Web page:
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Adding this one simple food to your diet may help you live to 100, according to the world’s longest-living people – CNBC

Posted: September 16, 2020 at 3:55 am

A few years ago, I traveled to Okinawa in Japan, Nicoya in Costa Rica, Ikaria in Greece, Loma Linda in California and Sardinia in Italy all "Blue Zones," or homes to thelongest-lived people to find out what centenarians ate to live to 100.

I also asked dozens of theworld's leading nutritionists and food scientists what we should eat to enjoy a long and healthy life, while also taking care of the environment.

One conclusion leaped out like a flashing neon sign (and might come as a shock to fans of the latest trendy diets): Of the top 10 recommended foods, half belonged to the bean family lentils, soybeans, peanuts, chickpeas and black beans.

On Costa Rica's Nicoya Peninsula, for example, the day might begin with a warm corn tortilla stuffed with savory black beans. On the Italian island of Sardinia, lunch might be a steaming bowl of minestrone, packed with fava beans, cranberry beans and chickpeas. On the Japanese island of Okinawa, dinner might include a tasty stir-fry with green beans, soybeans or mung bean sprouts.

Coincidental? I don't think so. A 2004 study of people 70 years or older in three different cultures around the world found that for every two tablespoons of beans a day individuals consumed, they reduced their risk of dying by 8%.

Other research has shown that beans not only provide the complex carbohydrates, proteins and trace minerals our bodies need, they also supply the fiber our microbiomes require, boosting our immune systems. That makes sense, because Blue Zone residents don't achieve their extraordinary longevity by relying on superior genes alone, but also by avoiding obesity, diabetes, heart disease, dementia and cancers better than the rest of us.

By contrast, nearly two thirds of Americans now report themselves to be overweight or obese, according to Gallup. And according to arecent Harvard study,we have a shorter average life expectancy than residents of nearly any other high-income nation largely because of our diets and lifestyles.

In every Blue Zone I've ever visited, generations of cooks have made beans a key ingredient in their most popular recipes.

Here are a few to make in your own kitchen:


Tender Bean, Potato and Onion Stew

(National Geographic | David McLain)

Featured in almost every Nicoyan meal, black beans contain high levels of anthocyanins and have 10 times the antioxidants of an equivalent serving of oranges. Rich and hearty, this one-pot meal is a staple in Costa Rica. It's easy to make and costs less than $1 a serving.

Cook time: 1 hourServings: 6




Chickpea Soup With Lemon and Herbs

(National Geographic | David McLain)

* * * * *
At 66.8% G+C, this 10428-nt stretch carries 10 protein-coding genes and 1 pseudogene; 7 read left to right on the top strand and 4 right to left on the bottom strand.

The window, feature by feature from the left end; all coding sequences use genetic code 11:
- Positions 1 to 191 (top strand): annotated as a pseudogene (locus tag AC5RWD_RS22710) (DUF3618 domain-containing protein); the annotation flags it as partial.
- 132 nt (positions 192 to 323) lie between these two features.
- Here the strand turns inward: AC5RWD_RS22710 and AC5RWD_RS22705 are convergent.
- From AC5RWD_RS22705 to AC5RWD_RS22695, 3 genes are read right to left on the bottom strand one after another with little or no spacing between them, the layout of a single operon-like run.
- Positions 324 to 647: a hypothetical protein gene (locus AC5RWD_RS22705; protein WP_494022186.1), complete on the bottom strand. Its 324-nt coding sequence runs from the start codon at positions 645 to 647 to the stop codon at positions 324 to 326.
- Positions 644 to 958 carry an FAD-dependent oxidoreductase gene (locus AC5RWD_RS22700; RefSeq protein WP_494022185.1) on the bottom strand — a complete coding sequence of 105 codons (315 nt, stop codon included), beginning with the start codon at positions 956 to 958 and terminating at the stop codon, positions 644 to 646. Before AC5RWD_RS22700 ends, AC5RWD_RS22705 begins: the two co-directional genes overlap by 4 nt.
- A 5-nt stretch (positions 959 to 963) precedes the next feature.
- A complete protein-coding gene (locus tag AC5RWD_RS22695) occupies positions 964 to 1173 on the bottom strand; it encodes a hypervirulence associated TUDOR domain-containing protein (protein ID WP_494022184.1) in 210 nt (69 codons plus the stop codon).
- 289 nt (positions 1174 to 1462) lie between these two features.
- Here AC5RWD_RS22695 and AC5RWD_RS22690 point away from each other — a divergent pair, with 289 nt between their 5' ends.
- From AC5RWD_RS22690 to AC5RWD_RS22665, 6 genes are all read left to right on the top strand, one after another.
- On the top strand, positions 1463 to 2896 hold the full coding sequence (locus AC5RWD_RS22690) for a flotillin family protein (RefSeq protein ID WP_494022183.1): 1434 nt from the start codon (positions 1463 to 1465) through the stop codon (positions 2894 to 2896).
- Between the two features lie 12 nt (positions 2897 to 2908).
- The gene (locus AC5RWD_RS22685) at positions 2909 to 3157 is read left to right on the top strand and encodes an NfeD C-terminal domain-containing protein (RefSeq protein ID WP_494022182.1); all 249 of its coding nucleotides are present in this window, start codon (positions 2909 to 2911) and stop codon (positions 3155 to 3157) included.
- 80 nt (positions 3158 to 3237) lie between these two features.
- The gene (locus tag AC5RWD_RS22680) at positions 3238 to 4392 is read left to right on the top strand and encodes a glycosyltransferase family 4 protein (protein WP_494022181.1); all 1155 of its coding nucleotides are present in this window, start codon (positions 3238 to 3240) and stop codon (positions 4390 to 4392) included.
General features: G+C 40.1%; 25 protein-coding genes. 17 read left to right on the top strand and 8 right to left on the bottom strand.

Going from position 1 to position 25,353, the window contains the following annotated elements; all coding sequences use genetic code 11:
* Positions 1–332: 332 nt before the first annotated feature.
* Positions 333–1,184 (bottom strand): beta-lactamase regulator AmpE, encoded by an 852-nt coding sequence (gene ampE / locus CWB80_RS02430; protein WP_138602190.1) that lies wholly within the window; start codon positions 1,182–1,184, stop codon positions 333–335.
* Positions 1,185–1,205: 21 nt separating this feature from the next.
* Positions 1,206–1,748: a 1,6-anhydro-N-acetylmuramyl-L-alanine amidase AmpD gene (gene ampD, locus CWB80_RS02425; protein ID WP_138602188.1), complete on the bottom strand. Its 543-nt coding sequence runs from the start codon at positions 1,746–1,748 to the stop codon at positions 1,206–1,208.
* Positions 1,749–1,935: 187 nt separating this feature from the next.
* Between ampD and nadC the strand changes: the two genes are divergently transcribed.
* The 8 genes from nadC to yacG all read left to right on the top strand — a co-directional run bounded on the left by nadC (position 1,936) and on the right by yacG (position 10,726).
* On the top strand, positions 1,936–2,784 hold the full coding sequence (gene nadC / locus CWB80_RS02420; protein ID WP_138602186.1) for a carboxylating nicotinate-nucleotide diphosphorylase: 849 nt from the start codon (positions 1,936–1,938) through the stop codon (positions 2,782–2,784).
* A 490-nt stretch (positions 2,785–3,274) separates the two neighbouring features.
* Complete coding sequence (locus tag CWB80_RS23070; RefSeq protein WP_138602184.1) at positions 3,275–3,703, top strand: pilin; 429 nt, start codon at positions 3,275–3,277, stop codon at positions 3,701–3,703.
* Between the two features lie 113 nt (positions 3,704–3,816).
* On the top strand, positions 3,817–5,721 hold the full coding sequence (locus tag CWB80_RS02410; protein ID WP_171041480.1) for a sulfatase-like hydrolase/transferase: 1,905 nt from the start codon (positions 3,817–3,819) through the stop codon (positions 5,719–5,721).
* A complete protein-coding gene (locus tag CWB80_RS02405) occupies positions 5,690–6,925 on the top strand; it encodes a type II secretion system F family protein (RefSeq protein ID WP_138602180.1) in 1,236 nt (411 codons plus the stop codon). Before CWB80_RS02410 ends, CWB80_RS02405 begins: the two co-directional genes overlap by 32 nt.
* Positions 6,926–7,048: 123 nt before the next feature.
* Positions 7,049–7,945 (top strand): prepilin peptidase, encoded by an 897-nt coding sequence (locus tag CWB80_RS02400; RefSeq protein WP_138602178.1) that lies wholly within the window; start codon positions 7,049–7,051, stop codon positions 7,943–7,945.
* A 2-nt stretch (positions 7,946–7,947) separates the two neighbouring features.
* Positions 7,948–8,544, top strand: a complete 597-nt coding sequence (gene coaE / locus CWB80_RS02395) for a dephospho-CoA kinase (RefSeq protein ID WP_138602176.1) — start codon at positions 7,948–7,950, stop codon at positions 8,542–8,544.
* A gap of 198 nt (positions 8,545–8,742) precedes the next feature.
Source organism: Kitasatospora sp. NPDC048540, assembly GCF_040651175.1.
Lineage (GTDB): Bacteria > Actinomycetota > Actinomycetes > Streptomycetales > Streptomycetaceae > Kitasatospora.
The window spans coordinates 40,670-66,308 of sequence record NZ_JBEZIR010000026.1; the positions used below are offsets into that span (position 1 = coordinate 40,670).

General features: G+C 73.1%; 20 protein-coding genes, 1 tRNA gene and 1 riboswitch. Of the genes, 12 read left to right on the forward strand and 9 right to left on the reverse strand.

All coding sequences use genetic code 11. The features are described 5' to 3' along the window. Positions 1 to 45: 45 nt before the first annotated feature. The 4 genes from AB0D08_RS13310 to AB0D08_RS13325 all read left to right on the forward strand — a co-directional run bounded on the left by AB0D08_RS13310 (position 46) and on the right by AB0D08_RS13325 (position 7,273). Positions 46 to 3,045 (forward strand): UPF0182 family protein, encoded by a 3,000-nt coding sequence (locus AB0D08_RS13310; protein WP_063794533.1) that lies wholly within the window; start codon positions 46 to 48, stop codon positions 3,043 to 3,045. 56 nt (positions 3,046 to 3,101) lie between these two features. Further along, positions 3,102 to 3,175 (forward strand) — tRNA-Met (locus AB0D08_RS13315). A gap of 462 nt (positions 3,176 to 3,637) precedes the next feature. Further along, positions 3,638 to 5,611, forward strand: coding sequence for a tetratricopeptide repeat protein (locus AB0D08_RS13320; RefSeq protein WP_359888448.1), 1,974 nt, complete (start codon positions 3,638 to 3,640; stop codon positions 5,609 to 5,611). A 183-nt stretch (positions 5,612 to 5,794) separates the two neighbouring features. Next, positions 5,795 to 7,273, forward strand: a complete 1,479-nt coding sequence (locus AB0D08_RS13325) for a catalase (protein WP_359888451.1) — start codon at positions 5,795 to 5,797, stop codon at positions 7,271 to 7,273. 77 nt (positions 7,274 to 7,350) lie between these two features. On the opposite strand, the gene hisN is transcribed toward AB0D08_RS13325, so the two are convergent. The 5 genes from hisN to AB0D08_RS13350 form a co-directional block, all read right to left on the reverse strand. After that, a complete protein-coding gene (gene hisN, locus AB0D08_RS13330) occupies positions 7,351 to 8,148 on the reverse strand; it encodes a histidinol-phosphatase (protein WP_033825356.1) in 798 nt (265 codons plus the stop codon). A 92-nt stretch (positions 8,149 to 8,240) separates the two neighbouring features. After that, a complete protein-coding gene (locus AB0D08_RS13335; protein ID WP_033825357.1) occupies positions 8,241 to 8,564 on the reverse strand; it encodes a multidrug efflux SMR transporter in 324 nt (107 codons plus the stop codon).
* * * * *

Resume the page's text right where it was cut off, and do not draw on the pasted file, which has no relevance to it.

Greeks and Ikarians especially have mastered the art of blending lemon, olive oil and herbs. This simple recipe is a warming alternative to chicken soup in the winter and provides yet another way to creatively incorporate beans into your daily diet.

Cook time: 2 hours, 20 minutes; 45 minutes if using canned chickpeasServings: 6




Black-Eye Pea Salad With Mint and Onions

(National Geographic | David McLain)

This recipe represents one of my fondest revelations from cooking in Ikaria. I would never have thought to pair beans with vinegar and mint, but the result was a symphony of new and magical flavors. The vinegar not only adds the healthful digestion and immunity-boosting effects of fermentation and probiotics, but also helps maintain the texture of the beans so they don't disintegrate as leftovers.

Cook time: 1 hour if using dried beans; 10 minutes with canned beansServings: 8




Sweet Potato Black Bean Burgers

(National Geographic | David McLain)

This burger is a longevity powerhouse. Loaded with beans, greens, sweet potatoes and pepitas, it's the perfect example of a Blue Zonesinspired twist on a classic American comfort food.

Cook time: 35 minutesServings: 4


The Patty and Buns:

The Sauce:

The Toppings:


On top of being good for you, beans are cheap to produce and grow practically everywhere, from equatorial zones to northern regions, so they don't need to be transported vast distances to reach markets. They also don't require refrigeration and can be stored for a long time.

Beans are even healthy for the land itself, because they restore crucial nitrogen to the soil. Accounting for the environmental impacts of what we eat has become more urgent as Earth's climate crisis has worsened. The global food system now contributes more than a quarter of all greenhouse gas emissions, primarily from livestock production.

Shifting our diets to favor plants over meat could be so important. If people followed standard dietary guidelines, we could reduce greenhouse gas emissions from food production by as much as 70%, according to a team from the University of Oxford.

So, what's the bottom line? Can we be good to both ourselves and the planet? Our research suggests we can. And the first step on that quest to achieve a long healthy life should be to embrace the simple magic of beans.

Dan Buettner is a longevity researcher, National Geographic Fellowand award-winning journalist. He is the author of"The Blue Zones: Lessons for Living Longer from the People Who've Lived the Longest" and "The Blue Zones Solution: Eating and Living Like the World's Healthiest People." His latest bestseller,"The Blue Zones Kitchen: 100 Recipes for Living to 100," fuses scientific reporting, National Geographic photography and recipes that may help you live to100. Follow him on Instagram@danbuettner.

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Adding this one simple food to your diet may help you live to 100, according to the world's longest-living people - CNBC

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